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Self-Modifying Indecent Turing Hack

Version 2.1-2012.0916.
Copyright ©2000-2012 Chris Pressey, Cat's Eye Technologies. All rights reserved.

"This space intentionally left blank."

— MIT's Dungeon (later Infocom's Zork I)

"The only thing that really worried me was the ether. There is nothing in the world more helpless and irresponsible and depraved than a man in the depths of an ether binge. And I knew we'd get into that rotten stuff pretty soon."

— Hunter S. Thompson, Fear and Loathing in Las Vegas

What is SMITH?

SMITH, the successor to SMETANA, is a programming language that goes one better than Bullfrog. Not only are there no conditional jumps, there are no jumps whatsoever. The program counter can only be incremented, and only instruction by instruction.

What the...???

But, you ask, how can such an ungodly beast be Turing-Complete? Surely this goes against all that is decent and good and sane in the world we know. (OK, maybe you won't put it exactly that way - I forgive you.)

Well, there's actually a relatively straightforward answer. Instead of jumping back into code to repeat and/or recheck something, you must instead copy blocks of code forward, where they will be checked in the near future.

And if the code copied forward includes the instruction that caused the copy in the first place, that will happen again (and again and again) when the copy executes. A loop, but not by means of iteration or recursion but instead by self-propogation.

Otherwise, SMITH is basically a small generic imperative CISC-ish virtual machine with only the most basic arithmetic operations, loosely modelled on the "[imaginary] register machine that is representative of several minicomputers" described in section 9.2 of the Dragon Book.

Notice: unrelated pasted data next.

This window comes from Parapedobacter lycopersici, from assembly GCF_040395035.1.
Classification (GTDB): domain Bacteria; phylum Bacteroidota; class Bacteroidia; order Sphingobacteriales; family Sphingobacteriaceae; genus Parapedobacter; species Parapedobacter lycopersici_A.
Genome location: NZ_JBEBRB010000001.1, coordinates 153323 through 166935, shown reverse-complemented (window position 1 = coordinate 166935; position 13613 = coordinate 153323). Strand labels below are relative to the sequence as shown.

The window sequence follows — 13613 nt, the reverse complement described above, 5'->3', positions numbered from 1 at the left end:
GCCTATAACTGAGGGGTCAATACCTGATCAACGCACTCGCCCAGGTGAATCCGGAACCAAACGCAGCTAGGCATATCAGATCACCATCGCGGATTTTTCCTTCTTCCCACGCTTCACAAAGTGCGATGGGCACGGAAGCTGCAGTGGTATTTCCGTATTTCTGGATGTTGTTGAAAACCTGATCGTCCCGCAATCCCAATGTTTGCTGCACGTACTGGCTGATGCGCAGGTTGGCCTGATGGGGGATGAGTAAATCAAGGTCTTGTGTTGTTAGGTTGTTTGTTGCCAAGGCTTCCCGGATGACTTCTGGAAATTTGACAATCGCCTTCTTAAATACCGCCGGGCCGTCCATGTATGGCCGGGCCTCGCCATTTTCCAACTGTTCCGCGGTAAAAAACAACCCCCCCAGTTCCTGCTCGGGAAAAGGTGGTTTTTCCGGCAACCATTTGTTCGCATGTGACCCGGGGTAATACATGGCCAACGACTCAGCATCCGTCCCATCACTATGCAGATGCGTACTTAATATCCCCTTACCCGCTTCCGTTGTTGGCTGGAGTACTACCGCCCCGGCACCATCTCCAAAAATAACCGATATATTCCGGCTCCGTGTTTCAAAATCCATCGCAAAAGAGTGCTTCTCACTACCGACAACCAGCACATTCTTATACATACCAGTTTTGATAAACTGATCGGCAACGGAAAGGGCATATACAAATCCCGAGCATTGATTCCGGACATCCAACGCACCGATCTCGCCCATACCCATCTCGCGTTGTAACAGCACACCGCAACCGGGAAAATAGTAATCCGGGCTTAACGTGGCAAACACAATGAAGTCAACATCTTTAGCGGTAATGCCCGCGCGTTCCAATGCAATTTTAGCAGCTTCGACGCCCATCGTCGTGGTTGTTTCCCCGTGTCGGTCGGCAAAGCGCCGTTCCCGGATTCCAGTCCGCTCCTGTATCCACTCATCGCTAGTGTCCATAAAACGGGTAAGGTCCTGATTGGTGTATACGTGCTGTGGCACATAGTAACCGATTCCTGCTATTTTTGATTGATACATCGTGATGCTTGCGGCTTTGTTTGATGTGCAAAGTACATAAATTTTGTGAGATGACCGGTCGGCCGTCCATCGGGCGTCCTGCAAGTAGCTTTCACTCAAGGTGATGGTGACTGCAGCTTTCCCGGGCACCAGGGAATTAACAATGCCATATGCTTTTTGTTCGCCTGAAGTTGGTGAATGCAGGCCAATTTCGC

And when I say loosely modelled, I mean it. Differences between this and the 'Dragon' machine include the fact that this has no ADD instruction, and that here, the destination is specified before the source (not after;) also, the # before an immediate (literal) is allowed but not required here, and the indirection syntax is completely different (there's only indirect references to registers, not memory, anyway.)


Consider the SMITH machine to have an unlimited number of registers. These are called R0 to Rn where no arbitrary limit is imposed on n. In some instructions, they may be referenced indirectly, and in that case they are called R[R0] to R[Rn].

An indirect reference like R[R0] refers to 'the register whose number is the number stored in register zero.' If R0 contained 7, then R[R0] would be synonymous with R7.

Each instruction has the general form:

  OPCODE [destination[, source[, length]]]

(Here, the square breackets denote "may be omitted", not indirect references.)

destination is either the name of a register or an immediate offset from the current program counter. source is either a register, an immediate offset from the current program counter, or an immediate integer. length, if present, is the name of a register. All integers are notated in decimal. # may precede immediate integers if the programmer desires. However, it may not precede offsets (they should be preceded by either + or -.)


The basic instructions (available in the original version) are:

  MOV register, immediate       e.g.  MOV R0, 0
  MOV register, register              MOV R1, R0

  SUB register, immediate             SUB R1, 1
  SUB register, register              SUB R0, R1

  MUL register, immediate             MUL R0, 2

  NOT register                        NOT R0

  COR offset, offset, register        COR +1, -5, R0

  STOP                                STOP

The instructions in the following table were made available in SMITH v2 (June 25 2000).

  MOV [register], register            MOV R[R1], R0
  MOV register, [register]            MOV R1, R[R0]

  MOV [register], "string"            MOV R[R0], "nights and weird mornings"

  MOV register, PC                    MOV R303, PC
  MOV register, *                     MOV R304, *

  MOV TTY, register                   MOV TTY, R1
  MOV TTY, [register]                 MOV TTY, R[R65535]